What etiquette should new visitors to Japan be aware of that makes us better tourists?

The interviewer’s question was a good one. As I tried to craft my answer, I realized I’d been pushed to adapt to many different locales throughout my life, even within the U.S. I admired the interviewer’s desire to travel respectfully. For me, trying to read the social cues and behave accordingly is what is most important. It’s not always comfortable, though.

Let’s start with learning to behave in the South of my childhood.

Because my family traveled a lot when I was young, our parents constantly reminded us to mind our manners. And, not just when traveling abroad. We frequently visited relatives in West Virginia or had Sunday dinner in the homes of churchgoers in other towns and cities when we accompanied our father on his preaching trips.

Observing good Southern manners was sometimes just as mysterious as figuring out what to do in other countries. For example, never take the last piece of fried chicken, even when it’s offered. Eat everything on your plate, even if it turns your stomach. Don’t brag on yourself. Don’t push yourself forward. Always say yes ma’am, and no elbows on the table.

And that’s just for starters. There are also the unspoken codes that everyone knows but never tells you.

New York city street crosswalk

New York, I was to find when I moved there for graduate school, had its own unspoken codes. I tried to read the signals and behave accordingly.

Instead of smiling at everyone as I walked to the subway, I had to learn to set my face in a stony expression. Don’t meander, charge straight ahead.

Once, after I’d just arrived, and tried to register for classes at Columbia University, my boyfriend (and future husband), Dennis, caught me waiting at the end of a long line.

“What line is this?” he asked.

“I don’t know,” I replied. “I was told to come over here to register.”

“So you’re just standing in line and you have no idea?”

“I’ll find out when I get to the front,” I pleaded with him with my eyes not to make a scene. I didn’t mind waiting on line forever, if it meant I could go unnoticed. (And I’d already discovered that you stand “on” line and not “in” line. I was learning.)

Here I had just arrived. I didn’t want to draw attention to myself. Not anymore than I already had. I felt so self-conscious, as if my “Southern-ness” was obvious for all to see. When I looked around me, no one else was talking to anyone or even looking at anyone. These people were the true masters of the stony expression, and I was taking notes.

But, Dennis would have none of it. He asked the person in front of us who shrugged and said it was for finances or something. Then he walked boldly to the window at the head of the line, stepping right in front of the person who was standing there, and leaned in to ask a question. I bet he didn’t use any “I’m so sorry to trouble you” type lines either. He just butted right in!

He returned to me rolling his eyes and pulled me over to another window.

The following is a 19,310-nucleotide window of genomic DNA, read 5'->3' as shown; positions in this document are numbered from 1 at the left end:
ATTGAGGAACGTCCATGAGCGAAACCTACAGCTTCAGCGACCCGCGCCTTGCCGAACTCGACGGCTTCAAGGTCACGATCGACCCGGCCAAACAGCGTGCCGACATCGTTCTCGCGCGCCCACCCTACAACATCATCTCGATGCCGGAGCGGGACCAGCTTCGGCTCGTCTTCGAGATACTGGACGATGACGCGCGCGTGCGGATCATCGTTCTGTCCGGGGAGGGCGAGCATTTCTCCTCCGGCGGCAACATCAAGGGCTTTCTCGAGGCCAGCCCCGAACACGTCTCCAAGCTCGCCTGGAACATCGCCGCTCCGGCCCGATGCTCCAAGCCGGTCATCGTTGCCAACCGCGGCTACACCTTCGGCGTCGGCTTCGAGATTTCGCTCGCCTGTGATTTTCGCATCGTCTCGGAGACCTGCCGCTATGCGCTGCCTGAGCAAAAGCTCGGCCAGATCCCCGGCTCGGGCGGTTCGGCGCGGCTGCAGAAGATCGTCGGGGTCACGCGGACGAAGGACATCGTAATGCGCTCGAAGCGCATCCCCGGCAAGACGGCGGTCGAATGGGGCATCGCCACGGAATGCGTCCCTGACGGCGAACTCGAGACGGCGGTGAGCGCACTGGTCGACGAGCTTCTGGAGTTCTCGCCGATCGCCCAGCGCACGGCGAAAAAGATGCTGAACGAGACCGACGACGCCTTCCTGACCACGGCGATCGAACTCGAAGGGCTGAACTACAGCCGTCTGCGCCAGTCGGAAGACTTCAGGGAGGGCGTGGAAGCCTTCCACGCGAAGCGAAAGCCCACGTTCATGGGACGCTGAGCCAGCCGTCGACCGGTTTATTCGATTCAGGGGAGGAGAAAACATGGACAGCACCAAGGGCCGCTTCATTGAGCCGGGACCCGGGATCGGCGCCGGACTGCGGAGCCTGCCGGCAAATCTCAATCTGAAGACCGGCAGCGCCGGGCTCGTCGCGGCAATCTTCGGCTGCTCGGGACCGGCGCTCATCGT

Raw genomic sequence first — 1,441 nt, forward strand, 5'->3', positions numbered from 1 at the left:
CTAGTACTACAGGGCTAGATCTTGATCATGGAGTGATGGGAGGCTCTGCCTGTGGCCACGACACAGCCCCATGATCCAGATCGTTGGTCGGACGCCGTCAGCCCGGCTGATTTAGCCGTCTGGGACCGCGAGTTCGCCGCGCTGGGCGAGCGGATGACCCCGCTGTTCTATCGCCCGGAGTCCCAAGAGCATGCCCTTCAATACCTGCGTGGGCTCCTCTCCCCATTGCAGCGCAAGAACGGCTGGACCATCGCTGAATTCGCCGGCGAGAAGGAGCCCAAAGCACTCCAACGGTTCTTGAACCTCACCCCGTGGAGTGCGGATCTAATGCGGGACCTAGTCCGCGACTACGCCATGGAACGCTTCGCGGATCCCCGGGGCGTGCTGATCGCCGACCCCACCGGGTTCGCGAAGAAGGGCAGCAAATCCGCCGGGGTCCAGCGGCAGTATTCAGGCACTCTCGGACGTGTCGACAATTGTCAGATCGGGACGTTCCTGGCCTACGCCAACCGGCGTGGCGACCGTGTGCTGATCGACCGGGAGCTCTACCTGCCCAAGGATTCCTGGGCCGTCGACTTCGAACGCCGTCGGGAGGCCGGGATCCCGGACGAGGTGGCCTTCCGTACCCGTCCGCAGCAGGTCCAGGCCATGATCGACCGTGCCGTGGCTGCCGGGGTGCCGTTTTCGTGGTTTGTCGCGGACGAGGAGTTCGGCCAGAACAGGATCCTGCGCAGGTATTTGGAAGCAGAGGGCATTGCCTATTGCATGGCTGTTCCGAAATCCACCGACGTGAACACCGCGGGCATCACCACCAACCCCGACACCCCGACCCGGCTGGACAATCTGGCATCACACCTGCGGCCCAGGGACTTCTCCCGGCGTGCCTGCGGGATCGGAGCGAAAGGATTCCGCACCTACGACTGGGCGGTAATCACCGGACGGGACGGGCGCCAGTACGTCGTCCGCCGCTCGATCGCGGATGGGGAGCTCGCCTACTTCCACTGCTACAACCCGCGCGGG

“This is the line you want.”

Dennis was from Pennsylvania. He had relatives in Brooklyn. He spoke New York.

I had to learn to push myself forward, to speak out of turn, to brag, and to ask for what hadn’t been offered. I needed a whole new set of rules.

And New York wasn’t the end of my adaptive mode. Pennsylvania had its own rules.

Specifically, I also had to learn to kiss random relatives.

It was the most uncomfortable of all lessons. Still, another culture it was, and I had learned that adapting was what a good traveler did. So, I puckered up.

Dennis’ family kissed hello and goodbye. All of them. All the time.

Not an air kiss, an actual smooch.

Each time I visited Dennis’ family, I walked a gauntlet of kissing: mother, father, sister, brother, sister-in-law, aunt, uncle, cousins, and so on. Only the littlest of children were spared.

I’m not opposed to all that kissing. It just wasn’t something I was used to, as my family was more apt to hug than kiss. I had to learn to get the movement just right or it was awkward. Swoop in, touch the elbow, peck the cheek, pull back.

Once my timing was off and I gave Dennis’ mother a lip-to-lip smack. She hadn’t expected it and didn’t seem pleased.

Trying to avoid the same mistake, the next time I turned my head too far in offering my cheek and gave her a mouthful of hair instead. Not a happy moment either.

All this made me appreciate even more the Japanese greeting of a no-contact bow. Not that it doesn’t have its own rules, of course—you have to know when to bow deeply and how long to hold the bow.

I got so accustomed to bowing in Japan, I even bowed when making phone calls!

Of course, there are lots of tips for being a better tourist in Japan. Mostly, the same rule applies when traveling anywhere. Watch what others do and follow suit. No matter how careful you are, you’re going to make a mistake. It’s inevitable. Be humble. Mistakes are almost always mitigated by a respectful attitude.

Oh, and in Japan don’t kiss anyone in public. But feel free to ask where the right line is.